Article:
Ken and Barbie’s sexless plastic crotches serve as the welcoming banner to Sex Talk in the City, the Museum of Vancouver’s (MOV) newest exhibit. The exhibit is broken down into three areas: the classroom, the bedroom and the street, with the physical construction of each area carefully flowing into the next while creating a distinct ambience of each physical location.
Calling this an exhibit is really a misnomer; it’s more so a thoughtfully constructed installation piece that interweaves Vancouver’s sexy past with each collection of artifacts presented in a unique way.
The classroom features desks, questions asked by actual Vancouver school kids scrawled across the tops in vivid black writing, to the backdrop of old sex education videos played on a loop. Concealed behind a door is a set of anatomically correct genitals used for sex education for children with developmental disabilities, while a collection of the old sexual health educational kits used in mainstream programs is displayed behind a pane of glass.
A part of the exhibit is devoted to censorship: peepholes against the backdrop of a wall-length image of the “Restricted” black panther provide the viewer with video clips ranging from censored moments in history to “good dyke porn.”
Walking into the bedroom section of the exhibit, viewers are greeted by a hanging burlesque outfit complete with an ornate feathered headdress. The canary yellow spectre hangs from wires attached to the ceiling, but holds its shape despite being empty — a visual reminder of the way our culture reshapes bodies to fit ideals rather than the other way around.
Behind this is a bed with a projected video of Vancouverites talking about what pleasure means to them. To the side, a comprehensive collection of vibrators, from 1890 to today, all on display.
A chest of interactive drawers spans the entire back wall of the room, containing artifacts representing various facets of Vancouver’s sexual history. The advisory committee wanted to mimic the act of “people get[ting] to know sexuality by opening the drawers in their parents bedroom,” explained the exhibit’s curator, Viviane Gosselin.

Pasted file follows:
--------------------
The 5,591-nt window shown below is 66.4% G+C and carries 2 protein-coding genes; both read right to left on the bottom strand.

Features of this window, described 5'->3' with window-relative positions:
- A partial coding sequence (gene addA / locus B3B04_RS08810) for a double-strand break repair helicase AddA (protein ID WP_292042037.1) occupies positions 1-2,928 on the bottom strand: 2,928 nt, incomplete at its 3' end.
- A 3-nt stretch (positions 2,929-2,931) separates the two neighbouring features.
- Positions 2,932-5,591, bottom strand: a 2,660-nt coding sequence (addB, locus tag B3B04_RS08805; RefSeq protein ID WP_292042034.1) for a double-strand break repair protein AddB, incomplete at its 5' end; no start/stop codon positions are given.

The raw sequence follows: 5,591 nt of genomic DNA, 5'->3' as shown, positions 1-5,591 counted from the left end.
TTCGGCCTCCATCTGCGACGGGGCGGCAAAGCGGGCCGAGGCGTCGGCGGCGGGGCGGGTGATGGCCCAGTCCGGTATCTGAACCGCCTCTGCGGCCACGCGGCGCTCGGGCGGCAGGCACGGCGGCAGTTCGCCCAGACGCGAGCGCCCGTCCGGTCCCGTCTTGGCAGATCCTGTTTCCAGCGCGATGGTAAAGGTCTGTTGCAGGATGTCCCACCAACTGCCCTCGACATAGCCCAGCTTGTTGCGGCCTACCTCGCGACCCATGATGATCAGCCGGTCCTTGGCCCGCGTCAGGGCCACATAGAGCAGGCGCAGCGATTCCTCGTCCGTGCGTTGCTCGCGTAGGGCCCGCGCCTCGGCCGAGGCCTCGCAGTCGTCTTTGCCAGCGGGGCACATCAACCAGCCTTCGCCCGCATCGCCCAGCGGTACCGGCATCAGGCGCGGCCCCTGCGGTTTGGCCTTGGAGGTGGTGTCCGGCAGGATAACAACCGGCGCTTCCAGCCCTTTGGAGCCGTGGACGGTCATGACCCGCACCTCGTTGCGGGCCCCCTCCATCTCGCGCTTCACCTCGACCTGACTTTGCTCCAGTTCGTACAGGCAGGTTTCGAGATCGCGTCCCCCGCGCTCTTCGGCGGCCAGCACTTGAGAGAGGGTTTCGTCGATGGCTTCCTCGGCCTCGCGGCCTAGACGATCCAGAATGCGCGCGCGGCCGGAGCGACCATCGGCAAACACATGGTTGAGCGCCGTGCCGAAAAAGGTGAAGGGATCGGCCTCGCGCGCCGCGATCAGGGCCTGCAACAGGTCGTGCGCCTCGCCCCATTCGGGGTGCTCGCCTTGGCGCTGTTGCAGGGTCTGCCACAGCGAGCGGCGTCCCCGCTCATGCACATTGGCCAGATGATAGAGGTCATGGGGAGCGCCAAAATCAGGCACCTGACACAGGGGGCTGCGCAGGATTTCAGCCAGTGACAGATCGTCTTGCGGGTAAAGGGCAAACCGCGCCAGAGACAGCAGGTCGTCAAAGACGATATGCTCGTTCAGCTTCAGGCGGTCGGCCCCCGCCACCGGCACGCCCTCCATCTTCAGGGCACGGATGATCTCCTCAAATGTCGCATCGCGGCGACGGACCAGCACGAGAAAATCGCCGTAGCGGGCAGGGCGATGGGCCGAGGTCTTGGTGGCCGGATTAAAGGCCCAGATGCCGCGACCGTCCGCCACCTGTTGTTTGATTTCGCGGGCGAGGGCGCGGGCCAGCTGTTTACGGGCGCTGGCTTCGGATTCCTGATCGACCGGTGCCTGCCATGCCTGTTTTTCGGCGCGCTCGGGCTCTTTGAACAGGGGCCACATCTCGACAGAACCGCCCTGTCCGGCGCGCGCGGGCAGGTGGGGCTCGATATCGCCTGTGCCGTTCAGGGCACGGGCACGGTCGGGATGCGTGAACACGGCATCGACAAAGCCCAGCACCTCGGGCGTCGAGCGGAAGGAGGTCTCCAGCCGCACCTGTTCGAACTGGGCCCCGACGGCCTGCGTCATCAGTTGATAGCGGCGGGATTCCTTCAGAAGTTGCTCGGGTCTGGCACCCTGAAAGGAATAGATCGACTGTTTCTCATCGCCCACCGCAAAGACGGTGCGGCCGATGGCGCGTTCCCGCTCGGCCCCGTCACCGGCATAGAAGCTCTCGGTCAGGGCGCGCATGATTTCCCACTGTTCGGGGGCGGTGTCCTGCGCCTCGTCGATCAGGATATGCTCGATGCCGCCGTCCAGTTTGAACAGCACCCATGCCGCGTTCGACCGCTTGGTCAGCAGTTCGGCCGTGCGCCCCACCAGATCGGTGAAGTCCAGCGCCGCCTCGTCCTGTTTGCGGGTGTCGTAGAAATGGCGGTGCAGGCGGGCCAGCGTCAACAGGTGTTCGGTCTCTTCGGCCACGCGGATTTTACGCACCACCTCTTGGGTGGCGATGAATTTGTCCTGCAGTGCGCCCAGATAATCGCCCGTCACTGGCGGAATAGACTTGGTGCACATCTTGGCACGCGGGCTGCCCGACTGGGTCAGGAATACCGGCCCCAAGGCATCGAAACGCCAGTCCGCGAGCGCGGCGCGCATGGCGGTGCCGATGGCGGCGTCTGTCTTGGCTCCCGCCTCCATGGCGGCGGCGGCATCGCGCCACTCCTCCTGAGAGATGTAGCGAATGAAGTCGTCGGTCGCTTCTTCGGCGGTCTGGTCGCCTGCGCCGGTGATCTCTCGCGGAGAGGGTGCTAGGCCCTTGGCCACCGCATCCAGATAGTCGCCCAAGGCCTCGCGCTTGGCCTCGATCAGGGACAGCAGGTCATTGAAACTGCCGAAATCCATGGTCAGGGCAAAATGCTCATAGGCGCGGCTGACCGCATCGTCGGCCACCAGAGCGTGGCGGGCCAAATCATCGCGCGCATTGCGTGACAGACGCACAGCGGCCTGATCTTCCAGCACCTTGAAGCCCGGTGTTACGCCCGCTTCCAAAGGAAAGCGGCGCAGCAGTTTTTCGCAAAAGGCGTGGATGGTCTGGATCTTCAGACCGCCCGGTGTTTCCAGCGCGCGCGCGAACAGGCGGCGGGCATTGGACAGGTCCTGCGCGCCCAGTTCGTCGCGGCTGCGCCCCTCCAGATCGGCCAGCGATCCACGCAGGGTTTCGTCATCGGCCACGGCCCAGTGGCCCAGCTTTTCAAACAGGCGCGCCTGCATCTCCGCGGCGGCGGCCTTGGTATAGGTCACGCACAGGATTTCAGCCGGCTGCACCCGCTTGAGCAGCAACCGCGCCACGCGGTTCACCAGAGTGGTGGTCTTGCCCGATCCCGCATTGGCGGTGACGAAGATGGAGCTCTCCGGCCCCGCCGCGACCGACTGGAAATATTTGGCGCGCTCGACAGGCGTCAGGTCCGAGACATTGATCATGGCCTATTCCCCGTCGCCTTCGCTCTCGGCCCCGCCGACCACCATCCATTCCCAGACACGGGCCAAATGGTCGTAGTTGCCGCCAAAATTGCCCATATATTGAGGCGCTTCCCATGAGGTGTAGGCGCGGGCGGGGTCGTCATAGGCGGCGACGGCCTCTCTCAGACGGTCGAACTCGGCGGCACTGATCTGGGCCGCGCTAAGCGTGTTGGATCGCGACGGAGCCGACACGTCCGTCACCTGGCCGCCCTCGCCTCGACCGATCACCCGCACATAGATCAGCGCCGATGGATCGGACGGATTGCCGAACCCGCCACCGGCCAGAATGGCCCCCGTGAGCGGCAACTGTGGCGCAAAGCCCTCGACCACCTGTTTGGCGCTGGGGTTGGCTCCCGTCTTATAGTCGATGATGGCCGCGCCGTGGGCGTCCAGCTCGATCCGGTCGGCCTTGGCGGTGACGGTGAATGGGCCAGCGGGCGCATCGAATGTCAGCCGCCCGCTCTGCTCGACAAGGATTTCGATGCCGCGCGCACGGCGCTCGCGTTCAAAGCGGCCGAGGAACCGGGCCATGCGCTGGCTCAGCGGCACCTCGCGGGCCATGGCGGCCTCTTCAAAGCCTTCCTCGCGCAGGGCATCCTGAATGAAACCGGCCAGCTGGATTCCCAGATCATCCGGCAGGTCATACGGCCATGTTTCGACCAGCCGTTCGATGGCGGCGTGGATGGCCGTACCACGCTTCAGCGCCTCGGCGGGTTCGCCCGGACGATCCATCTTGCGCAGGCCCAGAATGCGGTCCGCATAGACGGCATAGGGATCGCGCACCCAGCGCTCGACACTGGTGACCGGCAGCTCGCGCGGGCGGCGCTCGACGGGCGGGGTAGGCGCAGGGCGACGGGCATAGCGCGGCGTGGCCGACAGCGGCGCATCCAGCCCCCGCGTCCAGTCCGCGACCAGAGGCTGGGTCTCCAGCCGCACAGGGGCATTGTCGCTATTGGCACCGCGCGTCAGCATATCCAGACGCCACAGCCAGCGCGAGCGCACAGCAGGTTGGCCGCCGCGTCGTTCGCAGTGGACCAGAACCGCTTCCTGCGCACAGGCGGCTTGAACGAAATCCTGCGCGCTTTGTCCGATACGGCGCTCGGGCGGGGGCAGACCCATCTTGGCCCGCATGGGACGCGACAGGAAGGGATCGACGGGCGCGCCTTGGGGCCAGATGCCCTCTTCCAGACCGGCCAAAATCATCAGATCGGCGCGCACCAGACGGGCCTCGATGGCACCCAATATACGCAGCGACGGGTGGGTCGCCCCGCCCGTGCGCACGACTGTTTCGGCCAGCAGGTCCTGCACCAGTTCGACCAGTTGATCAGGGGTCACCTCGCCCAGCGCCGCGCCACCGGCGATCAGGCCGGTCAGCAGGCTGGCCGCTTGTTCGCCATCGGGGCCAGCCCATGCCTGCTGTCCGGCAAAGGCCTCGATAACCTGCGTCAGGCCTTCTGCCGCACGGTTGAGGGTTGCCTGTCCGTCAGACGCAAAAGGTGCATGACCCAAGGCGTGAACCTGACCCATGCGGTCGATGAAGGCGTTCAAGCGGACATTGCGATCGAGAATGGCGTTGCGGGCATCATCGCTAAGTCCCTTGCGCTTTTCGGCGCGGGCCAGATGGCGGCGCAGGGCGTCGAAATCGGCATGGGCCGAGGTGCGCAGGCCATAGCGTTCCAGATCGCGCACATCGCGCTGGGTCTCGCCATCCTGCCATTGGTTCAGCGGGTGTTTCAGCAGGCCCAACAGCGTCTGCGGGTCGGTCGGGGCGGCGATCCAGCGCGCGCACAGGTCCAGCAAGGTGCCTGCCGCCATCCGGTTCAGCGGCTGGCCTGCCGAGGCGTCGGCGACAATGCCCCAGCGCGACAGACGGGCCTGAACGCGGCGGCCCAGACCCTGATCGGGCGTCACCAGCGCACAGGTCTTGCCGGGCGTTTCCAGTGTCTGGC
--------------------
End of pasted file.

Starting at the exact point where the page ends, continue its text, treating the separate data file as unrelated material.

Acting as a transitional space between bedroom and street is a collection of images from Pride Parades past, a fitting manifestation of the personal and sexual becoming political. A series of these images is set on the wall, back-light glowing through English Bay’s blue skies. Staring at the faces of our city’s queer rights fight serves as a reminder of Vancouver’s often forgotten history.
Next is a wall of old mugshots: individuals found guilty of prostitution, owning or operating a bawdy house, or pimping. The shots are carefully framed and look like family portraits hung on vintage wallpaper, but upon closer inspection take on a fancified Georgia Straight back page ads spread.
We are presented with just how much has changed with 1960s and 70s clippings from The Ubyssey — UBC’s student newspaper — talking about the experiences of a single woman trying to get birth control; yet some debates, like that of abortion, can to this day be found in the opinions section, though to a lesser degree. Next to it is a collection of prophylactics through the ages, looking more like small torture devices.
The exhibit ends with a wall of Post-it notes from exhibit goers: posed with questions such as, “Who is your ideal lover?” we are invited to bare all and in turn see others’ naked desires. The range of responses represented the diversity of approaches we take to sex itself: from humorous and fun like “the pizza man,” to intimate and loving such as “my wife” and “standing next to me.”
The night we attended included a “libido liberation” party, including Coral Short’s performance art piece, “The Insiders.” It consisted of two groups of people in various states of undress moving together in a fabric sphere.
It is meant to represent “intimacy, community, trust and genderless beauty through ever morphing giant shapes that move beyond the human form.” It looked more like a visceral mass dancing its way around the room. While an apt representation of the fluidity of sexuality and desire, it seemed obtuse compared to the subtle and thoughtfully planned exhibit.
The rest of the entertainment was the closest thing to a vaudeville show one could hope to see in this day and age: talents ranged from a dirty haiku competition, Burlesque performances, and the musical stylings of The Wet Spots.
Sex Talk addresses sexuality through our collective unconscious as Vancouverites: much as an individual changes, explores, and evolves sexually, so too did our city.